Breastfeeding Part Two

I was nervous to post about breastfeeding. It's one of those topics fraught with feelings and judgments and contradictions and it's something that every parent has to address at some point. How we feed our babies is personal and yet almost everyone has an opinion on it. 

I'm overwhelmed by the response I received. Thank you to all those who commented, tweeted, or emailed. I'm so happy I have this space where I can talk about stuff like this.

I'm also really happy that I have people in my life who feel comfortable enough to tell me when I've made them a bit twitchy. I'm not perfect (ha! far from it) and I don't always convey my feelings or thoughts clearly. 

Two points were brought to my attention regarding the language I used in my post and after sitting with it all day, I think I need to clarify a few things.

When I said "I think that in some cases, formula is necessary" I didn't mean that formula needs to be medically required to be necessary. I meant that sometimes formula is needed. If you suffer from hypoplasia - formula is necessary. If breastfeeding is too painful for you (for whatever reason - it doesn't have to physical pain; breastfeeding can cause emotional pain too) - formula is necessary. If you decide you don't want to breastfeed because breastfeeding sounds too difficult - formula is necessary. There are so many different reasons why formula is necessary and it's not my place to decide what makes a reason valid or invalid. It's no one's place to decide. If you decide to use formula, that is your decision. It is valid. I respect it. I support it. I used the word necessary in a literal sense - if you don't breastfeed a baby you have to feed it something, so formula is necessary.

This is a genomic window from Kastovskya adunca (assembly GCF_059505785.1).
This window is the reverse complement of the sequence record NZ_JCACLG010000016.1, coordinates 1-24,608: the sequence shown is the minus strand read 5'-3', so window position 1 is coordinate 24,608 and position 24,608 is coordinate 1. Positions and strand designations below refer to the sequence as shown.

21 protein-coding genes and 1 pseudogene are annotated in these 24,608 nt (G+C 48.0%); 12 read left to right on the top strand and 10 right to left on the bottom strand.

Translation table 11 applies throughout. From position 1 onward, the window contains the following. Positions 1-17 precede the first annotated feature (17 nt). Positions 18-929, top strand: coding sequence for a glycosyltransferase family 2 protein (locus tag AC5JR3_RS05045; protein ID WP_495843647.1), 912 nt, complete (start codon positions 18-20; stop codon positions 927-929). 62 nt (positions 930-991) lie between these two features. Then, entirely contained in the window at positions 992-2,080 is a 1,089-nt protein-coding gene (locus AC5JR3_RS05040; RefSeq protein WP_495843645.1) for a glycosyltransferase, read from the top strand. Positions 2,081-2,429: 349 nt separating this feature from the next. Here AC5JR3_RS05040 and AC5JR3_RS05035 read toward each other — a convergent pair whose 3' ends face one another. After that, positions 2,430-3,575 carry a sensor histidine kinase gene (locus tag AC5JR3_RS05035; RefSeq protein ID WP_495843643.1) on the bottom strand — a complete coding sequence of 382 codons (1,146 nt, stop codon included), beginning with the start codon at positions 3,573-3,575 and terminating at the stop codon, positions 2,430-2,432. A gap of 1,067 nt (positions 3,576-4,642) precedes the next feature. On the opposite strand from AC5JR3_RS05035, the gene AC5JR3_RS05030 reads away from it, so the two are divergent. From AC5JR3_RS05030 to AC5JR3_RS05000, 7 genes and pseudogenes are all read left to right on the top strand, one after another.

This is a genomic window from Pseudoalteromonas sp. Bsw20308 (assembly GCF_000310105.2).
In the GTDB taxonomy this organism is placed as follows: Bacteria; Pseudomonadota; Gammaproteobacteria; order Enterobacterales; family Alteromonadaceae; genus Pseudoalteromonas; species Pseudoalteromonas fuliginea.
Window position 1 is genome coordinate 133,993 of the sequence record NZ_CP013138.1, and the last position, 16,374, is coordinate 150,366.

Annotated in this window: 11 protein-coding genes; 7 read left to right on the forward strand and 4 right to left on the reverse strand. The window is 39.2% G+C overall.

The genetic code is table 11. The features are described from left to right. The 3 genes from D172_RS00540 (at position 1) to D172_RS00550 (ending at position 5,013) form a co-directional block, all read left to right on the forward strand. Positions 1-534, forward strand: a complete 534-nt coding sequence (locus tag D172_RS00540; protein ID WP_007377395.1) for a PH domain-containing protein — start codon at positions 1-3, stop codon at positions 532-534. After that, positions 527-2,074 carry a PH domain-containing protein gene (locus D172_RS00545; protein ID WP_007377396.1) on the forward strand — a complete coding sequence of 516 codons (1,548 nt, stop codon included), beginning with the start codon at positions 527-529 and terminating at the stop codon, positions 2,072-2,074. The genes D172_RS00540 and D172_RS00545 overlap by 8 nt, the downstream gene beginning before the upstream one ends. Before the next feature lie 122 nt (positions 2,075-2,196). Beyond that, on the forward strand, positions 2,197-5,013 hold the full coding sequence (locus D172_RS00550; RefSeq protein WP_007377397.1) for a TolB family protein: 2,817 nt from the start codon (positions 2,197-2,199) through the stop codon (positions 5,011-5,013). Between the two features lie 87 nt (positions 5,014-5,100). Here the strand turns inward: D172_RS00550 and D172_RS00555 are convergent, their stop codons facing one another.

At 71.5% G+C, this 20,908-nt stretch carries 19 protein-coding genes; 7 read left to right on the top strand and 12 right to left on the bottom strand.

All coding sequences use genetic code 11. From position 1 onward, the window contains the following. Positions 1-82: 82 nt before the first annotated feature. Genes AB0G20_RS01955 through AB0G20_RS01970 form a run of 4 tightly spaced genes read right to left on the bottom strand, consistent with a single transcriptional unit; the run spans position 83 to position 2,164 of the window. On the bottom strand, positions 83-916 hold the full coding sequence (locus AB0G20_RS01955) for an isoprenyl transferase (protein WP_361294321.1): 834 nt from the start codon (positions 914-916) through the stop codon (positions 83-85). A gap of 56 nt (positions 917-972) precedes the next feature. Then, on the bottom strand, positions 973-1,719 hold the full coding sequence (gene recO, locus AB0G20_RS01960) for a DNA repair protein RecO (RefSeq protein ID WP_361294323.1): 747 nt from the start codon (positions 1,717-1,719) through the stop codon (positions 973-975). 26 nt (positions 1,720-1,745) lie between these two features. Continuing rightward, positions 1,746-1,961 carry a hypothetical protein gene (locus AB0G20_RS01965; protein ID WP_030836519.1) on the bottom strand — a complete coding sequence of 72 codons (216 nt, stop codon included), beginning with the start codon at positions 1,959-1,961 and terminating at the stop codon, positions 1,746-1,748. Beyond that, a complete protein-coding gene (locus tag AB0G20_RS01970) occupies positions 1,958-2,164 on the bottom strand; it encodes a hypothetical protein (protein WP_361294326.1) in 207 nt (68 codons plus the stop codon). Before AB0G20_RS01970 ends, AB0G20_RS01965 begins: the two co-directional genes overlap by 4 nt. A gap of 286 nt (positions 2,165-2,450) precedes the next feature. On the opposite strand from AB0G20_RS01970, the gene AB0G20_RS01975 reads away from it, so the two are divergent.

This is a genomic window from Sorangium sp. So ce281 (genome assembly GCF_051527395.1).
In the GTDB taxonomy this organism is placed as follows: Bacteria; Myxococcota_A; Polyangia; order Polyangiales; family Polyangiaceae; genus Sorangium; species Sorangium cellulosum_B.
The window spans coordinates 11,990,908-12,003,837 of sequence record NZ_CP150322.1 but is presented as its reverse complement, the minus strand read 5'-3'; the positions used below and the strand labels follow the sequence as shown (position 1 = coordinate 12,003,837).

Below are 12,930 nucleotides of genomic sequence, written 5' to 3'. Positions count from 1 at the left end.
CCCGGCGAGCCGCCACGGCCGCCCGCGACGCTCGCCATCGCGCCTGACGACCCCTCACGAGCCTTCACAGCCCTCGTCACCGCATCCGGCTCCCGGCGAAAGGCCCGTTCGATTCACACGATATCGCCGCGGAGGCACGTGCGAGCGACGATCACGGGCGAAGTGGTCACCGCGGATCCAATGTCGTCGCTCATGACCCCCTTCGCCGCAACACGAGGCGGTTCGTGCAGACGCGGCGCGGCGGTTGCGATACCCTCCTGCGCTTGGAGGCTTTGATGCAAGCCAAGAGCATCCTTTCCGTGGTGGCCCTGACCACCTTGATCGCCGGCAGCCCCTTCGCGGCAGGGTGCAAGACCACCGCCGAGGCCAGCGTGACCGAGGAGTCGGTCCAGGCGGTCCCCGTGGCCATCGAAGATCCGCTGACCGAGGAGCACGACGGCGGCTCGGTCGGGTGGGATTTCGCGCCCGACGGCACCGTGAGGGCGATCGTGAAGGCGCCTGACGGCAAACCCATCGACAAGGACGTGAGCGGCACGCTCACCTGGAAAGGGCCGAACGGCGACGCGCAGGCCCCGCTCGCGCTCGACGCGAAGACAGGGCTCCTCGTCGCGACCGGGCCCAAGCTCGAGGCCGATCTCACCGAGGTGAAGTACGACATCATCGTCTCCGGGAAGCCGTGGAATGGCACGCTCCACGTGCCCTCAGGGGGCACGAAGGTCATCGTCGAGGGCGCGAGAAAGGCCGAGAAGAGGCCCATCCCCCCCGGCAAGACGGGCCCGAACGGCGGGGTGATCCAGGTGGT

The other point that was brought to my attention was my use of the term "breast is normal." This is where things get a little bit fuzzy. When I say that breastfeeding is normal (and formula feeding is not normal) I mean it in a literal sense. Breastmilk is normal. It is the biological norm. Formula is synthetic. It is man-made. It is not the biological norm. 

But "not normal" doesn't just mean "not the norm" - it can be used to mean "not okay" or "weird" or "bad." 

My sister is one of the smartest people I know. She made me realize that calling formula "not normal" is not a constructive way to erase the breastfeeding/formula-feeding tension and create a society that supports both choices. She also told me that "normalize" and "normal" are two different things (she teaches English at a university. She knows her stuff.) She's also one of the kindest people I know, as evidenced in this part of her email (sorry, T! It just hit my heart and I had to share it):

"There are so many other factors that force people's choices away from breastfeeding. And, to me, it seems cruel to add to those factors being called 'not normal'. It doesn't seem like something that will help change those other factors."

So. Thank you to everyone who reached out today. Especially to those of you who told me I could work on my delivery - I am very grateful to you (wouldn't the world be a boring place if we all agreed with each other all the time?) My feelings haven't changed but my language will. I will try to be more sensitive and clear and maybe a little less literal. But I won't stop talking.